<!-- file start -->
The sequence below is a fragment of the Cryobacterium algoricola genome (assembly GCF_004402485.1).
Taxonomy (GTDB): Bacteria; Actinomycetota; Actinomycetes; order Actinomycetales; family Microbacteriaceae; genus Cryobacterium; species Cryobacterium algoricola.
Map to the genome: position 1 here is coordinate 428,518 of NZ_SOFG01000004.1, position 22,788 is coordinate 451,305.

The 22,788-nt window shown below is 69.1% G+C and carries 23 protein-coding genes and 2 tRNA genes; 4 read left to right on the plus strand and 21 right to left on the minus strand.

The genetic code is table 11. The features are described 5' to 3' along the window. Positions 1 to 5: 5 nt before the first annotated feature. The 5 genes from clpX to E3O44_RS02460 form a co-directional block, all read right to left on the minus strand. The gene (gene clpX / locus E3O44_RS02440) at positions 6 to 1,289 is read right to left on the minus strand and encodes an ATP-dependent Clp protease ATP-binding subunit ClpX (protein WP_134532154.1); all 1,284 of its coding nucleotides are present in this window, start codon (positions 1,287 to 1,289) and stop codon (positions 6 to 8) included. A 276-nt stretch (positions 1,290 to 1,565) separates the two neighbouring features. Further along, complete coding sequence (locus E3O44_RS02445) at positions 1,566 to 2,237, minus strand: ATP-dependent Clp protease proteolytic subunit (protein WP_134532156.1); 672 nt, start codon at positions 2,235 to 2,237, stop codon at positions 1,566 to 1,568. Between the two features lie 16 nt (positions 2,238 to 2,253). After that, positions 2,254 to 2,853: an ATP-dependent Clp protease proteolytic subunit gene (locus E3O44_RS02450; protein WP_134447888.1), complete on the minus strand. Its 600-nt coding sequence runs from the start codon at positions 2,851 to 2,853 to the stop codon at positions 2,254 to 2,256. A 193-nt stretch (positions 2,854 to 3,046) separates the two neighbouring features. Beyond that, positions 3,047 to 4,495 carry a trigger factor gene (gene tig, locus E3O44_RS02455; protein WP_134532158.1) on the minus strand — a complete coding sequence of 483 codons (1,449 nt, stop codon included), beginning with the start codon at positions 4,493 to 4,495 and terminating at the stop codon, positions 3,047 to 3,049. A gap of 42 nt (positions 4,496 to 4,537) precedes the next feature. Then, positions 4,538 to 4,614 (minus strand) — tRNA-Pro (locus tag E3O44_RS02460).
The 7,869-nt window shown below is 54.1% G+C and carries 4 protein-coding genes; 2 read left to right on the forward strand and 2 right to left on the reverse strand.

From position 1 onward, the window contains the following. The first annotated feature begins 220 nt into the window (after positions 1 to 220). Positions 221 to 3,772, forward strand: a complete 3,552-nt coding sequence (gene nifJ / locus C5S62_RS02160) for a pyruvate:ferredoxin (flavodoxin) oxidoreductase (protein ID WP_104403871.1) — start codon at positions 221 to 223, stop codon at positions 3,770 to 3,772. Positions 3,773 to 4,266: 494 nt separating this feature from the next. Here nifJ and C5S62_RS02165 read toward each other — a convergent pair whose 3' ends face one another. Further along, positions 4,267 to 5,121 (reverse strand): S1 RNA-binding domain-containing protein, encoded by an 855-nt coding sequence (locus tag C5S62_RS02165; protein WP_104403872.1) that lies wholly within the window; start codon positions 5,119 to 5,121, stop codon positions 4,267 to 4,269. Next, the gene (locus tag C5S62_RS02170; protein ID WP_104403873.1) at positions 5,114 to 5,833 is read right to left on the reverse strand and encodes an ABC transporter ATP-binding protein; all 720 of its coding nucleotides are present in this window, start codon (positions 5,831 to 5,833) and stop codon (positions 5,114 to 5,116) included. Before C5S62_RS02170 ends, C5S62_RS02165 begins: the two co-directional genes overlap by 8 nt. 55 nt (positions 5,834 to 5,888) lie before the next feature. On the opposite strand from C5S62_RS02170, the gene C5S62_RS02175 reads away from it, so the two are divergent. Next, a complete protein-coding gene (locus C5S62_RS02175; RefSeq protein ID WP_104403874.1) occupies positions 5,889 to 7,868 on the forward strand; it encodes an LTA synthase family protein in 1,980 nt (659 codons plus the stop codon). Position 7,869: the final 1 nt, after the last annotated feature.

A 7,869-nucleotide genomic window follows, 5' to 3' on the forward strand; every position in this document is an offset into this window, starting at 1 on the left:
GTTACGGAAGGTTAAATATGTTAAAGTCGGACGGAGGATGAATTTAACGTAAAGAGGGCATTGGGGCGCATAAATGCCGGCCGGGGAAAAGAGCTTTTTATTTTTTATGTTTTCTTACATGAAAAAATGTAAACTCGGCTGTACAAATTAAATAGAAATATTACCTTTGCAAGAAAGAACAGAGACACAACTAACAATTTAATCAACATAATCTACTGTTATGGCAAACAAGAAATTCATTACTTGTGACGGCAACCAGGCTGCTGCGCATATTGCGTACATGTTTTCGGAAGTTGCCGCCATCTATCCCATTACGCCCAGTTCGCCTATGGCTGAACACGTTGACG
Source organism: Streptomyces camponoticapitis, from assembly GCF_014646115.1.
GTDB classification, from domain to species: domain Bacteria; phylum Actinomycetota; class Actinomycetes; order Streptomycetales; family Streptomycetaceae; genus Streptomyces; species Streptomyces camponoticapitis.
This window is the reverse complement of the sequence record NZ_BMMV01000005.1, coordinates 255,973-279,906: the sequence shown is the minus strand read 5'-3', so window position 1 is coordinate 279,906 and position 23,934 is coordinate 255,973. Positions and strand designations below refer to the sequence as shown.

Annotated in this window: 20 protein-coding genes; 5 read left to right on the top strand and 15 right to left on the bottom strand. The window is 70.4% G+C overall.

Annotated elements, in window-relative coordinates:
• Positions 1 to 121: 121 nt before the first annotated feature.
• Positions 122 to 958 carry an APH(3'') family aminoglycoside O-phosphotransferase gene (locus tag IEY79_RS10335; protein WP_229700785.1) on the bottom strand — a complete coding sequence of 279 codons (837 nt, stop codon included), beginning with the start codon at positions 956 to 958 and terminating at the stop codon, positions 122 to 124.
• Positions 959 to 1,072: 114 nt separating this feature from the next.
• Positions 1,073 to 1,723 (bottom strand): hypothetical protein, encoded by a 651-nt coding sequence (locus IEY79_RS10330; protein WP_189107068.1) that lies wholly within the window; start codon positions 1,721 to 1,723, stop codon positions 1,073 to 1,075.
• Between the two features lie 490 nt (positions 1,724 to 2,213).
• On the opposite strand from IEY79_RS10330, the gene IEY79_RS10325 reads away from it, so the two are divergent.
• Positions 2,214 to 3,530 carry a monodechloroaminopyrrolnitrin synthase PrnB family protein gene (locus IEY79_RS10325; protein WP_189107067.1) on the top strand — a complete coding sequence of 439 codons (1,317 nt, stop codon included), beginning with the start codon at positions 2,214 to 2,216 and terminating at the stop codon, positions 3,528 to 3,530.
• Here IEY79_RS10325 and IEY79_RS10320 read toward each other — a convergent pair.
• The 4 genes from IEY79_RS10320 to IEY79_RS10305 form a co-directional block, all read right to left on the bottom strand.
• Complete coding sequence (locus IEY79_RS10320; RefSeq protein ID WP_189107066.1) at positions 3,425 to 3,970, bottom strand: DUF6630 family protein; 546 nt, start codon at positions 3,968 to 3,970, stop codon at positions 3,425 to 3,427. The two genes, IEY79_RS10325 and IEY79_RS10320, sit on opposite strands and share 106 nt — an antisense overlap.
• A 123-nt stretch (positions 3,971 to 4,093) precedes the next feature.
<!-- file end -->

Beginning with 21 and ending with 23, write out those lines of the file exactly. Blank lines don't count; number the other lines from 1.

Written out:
• Positions 2,214 to 3,530 carry a monodechloroaminopyrrolnitrin synthase PrnB family protein gene (locus IEY79_RS10325; protein WP_189107067.1) on the top strand — a complete coding sequence of 439 codons (1,317 nt, stop codon included), beginning with the start codon at positions 2,214 to 2,216 and terminating at the stop codon, positions 3,528 to 3,530.
• Here IEY79_RS10325 and IEY79_RS10320 read toward each other — a convergent pair.
• The 4 genes from IEY79_RS10320 to IEY79_RS10305 form a co-directional block, all read right to left on the bottom strand.